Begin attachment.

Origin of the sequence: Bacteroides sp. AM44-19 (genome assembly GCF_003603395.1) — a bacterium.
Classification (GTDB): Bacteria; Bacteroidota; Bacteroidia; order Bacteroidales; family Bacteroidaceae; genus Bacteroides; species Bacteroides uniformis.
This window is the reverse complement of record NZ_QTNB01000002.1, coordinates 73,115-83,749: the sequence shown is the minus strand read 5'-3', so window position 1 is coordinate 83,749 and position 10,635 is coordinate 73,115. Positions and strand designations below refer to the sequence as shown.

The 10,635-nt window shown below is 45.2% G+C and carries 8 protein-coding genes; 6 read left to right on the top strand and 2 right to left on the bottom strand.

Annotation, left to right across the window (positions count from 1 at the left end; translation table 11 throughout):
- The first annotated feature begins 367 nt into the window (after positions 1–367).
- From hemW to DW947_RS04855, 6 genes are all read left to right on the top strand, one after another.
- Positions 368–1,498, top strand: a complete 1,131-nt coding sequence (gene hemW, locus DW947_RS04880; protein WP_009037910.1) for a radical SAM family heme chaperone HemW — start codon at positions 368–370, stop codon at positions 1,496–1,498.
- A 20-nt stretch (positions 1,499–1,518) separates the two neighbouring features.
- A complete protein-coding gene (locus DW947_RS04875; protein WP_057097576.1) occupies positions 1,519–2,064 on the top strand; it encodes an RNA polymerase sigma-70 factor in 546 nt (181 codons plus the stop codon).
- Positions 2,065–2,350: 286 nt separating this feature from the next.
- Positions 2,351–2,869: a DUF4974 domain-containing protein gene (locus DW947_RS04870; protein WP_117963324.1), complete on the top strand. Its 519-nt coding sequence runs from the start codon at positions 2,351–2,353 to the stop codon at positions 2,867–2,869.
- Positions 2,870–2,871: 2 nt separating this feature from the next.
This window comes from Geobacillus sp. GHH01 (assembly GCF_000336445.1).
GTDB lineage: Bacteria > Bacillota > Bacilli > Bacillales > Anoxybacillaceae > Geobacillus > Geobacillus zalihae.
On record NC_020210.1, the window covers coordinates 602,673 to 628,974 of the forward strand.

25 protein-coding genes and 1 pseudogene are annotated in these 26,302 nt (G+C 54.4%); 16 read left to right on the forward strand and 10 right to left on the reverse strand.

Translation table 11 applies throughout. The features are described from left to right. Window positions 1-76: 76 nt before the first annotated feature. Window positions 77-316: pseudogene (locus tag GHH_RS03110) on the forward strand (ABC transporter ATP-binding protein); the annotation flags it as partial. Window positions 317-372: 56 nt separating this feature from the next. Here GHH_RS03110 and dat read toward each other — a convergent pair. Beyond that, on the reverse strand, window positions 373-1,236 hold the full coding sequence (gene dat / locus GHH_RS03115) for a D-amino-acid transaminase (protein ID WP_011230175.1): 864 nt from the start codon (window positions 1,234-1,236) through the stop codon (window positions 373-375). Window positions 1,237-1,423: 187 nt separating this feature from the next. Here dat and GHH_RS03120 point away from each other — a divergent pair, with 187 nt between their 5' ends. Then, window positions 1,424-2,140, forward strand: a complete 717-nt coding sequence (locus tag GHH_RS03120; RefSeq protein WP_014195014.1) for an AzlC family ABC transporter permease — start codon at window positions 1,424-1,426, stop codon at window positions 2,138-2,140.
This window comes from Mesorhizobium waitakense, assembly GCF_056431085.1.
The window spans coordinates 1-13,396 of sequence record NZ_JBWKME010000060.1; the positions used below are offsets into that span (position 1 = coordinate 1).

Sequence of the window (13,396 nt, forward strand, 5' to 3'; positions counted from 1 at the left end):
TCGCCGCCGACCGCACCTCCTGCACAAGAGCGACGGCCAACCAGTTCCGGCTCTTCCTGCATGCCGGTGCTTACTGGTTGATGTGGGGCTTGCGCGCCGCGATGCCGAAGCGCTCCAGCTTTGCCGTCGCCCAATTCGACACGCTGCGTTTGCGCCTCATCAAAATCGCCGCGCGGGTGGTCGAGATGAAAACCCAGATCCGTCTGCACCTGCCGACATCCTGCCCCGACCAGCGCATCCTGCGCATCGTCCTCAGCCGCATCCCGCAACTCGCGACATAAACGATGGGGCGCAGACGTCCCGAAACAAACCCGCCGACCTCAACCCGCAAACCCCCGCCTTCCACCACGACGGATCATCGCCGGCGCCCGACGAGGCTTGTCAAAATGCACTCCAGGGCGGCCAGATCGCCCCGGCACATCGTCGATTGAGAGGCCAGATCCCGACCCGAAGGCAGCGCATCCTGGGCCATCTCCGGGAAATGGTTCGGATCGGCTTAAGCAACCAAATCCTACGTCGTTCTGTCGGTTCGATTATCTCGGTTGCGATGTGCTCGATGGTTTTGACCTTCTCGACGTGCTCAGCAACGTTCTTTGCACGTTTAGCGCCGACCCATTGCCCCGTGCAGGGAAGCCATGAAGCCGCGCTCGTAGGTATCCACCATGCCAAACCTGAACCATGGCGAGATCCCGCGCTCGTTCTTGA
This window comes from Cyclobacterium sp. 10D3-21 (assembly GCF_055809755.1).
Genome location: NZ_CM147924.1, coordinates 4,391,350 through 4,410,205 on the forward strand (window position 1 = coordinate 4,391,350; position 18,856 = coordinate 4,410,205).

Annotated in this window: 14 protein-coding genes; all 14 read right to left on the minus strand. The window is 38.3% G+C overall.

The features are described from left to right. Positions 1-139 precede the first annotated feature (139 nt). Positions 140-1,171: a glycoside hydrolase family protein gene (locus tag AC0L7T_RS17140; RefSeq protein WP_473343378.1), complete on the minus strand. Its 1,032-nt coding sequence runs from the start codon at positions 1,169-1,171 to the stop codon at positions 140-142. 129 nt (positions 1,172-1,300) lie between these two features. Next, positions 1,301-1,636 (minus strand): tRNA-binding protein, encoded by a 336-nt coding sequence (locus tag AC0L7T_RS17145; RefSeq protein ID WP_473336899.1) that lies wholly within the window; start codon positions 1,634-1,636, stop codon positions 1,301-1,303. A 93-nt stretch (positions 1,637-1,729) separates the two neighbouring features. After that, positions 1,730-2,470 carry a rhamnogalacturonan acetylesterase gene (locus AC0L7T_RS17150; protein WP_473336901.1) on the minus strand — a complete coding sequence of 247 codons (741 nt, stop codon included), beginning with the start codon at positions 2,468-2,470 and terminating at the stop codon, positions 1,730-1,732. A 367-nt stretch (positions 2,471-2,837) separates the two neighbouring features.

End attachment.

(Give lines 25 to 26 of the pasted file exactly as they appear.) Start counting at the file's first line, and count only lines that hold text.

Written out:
Annotated in this window: 14 protein-coding genes; all 14 read right to left on the minus strand. The window is 38.3% G+C overall.

The features are described from left to right. Positions 1-139 precede the first annotated feature (139 nt). Positions 140-1,171: a glycoside hydrolase family protein gene (locus tag AC0L7T_RS17140; RefSeq protein WP_473343378.1), complete on the minus strand. Its 1,032-nt coding sequence runs from the start codon at positions 1,169-1,171 to the stop codon at positions 140-142. 129 nt (positions 1,172-1,300) lie between these two features. Next, positions 1,301-1,636 (minus strand): tRNA-binding protein, encoded by a 336-nt coding sequence (locus tag AC0L7T_RS17145; RefSeq protein ID WP_473336899.1) that lies wholly within the window; start codon positions 1,634-1,636, stop codon positions 1,301-1,303. A 93-nt stretch (positions 1,637-1,729) separates the two neighbouring features. After that, positions 1,730-2,470 carry a rhamnogalacturonan acetylesterase gene (locus AC0L7T_RS17150; protein WP_473336901.1) on the minus strand — a complete coding sequence of 247 codons (741 nt, stop codon included), beginning with the start codon at positions 2,468-2,470 and terminating at the stop codon, positions 1,730-1,732. A 367-nt stretch (positions 2,471-2,837) separates the two neighbouring features.